A new Washington-based consulting group has hired a 72-year-old former ambassador to Panama and Paraguay in hopes of boosting its appeal around the Western Hemisphere.

Arthur H. Davis was named senior vice president for international affairs at Capitol Resources Group in April, three months after he retired from eight years of ambassadorial duties soon after the U.S. invasion of Panama last December.

Davis, a shopping center developer in Colorado until President Reagan appointed him U.S. ambassador to Paraguay in 1982, called his return to the private sector the start of "a new career -- my third."

His primary responsibilities at the fledgling consulting group are to drum up business through his contacts in Latin America and to increase the firm's credibility with U.S. government agencies, said James Nunes, CRG chairman and chief executive.

"He's familiar with the way the system works, with the way the White House and the NSC {National Security Council} operate," Nunes said. "Plus, he's known at State {Department}, known at the White House, known on the Hill as someone with experience in Latin American affairs. That brings him credibility."

Davis is somewhat of an anomaly at CRG, which Nunes, 31, and President Michael Govan, 32, founded in December after working together as partners at the Jefferson Group.

No one else in the eight-member office is older than 45, although Nunes said he is hiring another former ambassador with expertise in Latin American affairs to share the "senior statesman" role with Davis.

Their firm focuses primarily on representing foreign governments to U.S. regulators, policymakers and private companies. Nunes said he plans to hire 12 more staffers this year, and predicted that the company's revenue would exceed $1 million. CRG's targeted profit margin is 25 percent for its first year of operations, he added, about 10 percent below the industry average.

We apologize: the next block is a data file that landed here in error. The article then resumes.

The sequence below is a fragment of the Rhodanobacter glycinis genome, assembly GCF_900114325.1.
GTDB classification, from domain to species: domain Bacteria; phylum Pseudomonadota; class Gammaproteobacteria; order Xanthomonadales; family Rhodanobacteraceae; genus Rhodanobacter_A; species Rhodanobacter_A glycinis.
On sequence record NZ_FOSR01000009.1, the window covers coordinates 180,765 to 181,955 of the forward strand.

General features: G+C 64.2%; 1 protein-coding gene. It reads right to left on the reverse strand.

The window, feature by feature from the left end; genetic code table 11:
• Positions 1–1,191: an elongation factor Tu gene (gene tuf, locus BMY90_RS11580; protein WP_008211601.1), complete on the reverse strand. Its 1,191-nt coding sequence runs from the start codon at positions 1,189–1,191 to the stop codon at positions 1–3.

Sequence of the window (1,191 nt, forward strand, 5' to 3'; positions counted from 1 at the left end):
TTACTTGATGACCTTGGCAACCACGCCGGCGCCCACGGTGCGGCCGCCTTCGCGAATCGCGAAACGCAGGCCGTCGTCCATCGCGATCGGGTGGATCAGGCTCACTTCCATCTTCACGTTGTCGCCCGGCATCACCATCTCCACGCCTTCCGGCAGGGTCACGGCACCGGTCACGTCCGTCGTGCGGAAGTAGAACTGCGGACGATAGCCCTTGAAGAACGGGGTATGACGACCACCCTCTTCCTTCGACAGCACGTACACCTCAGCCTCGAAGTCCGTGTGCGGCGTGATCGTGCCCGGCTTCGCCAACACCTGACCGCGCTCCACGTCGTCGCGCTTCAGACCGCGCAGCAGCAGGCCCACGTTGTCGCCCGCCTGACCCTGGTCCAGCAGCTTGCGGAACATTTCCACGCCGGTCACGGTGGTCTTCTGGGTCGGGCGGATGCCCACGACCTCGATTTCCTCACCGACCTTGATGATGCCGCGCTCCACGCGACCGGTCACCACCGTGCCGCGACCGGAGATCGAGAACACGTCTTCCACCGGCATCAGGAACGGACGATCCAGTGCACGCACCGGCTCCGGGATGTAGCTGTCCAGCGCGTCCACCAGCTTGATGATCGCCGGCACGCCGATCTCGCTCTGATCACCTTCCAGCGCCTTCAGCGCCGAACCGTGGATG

Davis came to CRG by way of his daughter, Susan Davis, who joined the firm as an associate shortly after its founding.

Since joining CRG, Arthur Davis has traveled to Argentina, Paraguay and Chile. He said the company has "established relations and {is} presenting contracts" to the governments of Paraguay and Chile, and is also cultivating contacts in Argentina, Venezuela and Panama.

Recent developments in both Eastern Europe and Western Europe, as well as Japan's growing status as an economic leader and the enormousness of the U.S. budget deficit, will mean increased competition for investment in Latin America, Davis said.

"I think it's going to be a healthy situation," he said. "You're going to see more cooperation. The whole world realizes that the United States doesn't have the money we once had." In particular, he added, Japan and West Germany are showing new interest in business operations in Latin America.

Davis declined to say how long he planned to stay with CRG, but said he liked the change after a period of working less than 35 or 40 hours a week in between the ambassadorship and his new post.

The best part about life outside the foreign service, he said, was his renewed sense of privacy and anonymity, both in the District and in Latin America.

"I love riding the Metro," he said. "I always thought it was kind of silly to drive to someone's house for a cocktail and have {security agents} jump out from a van behind you once you leave the car."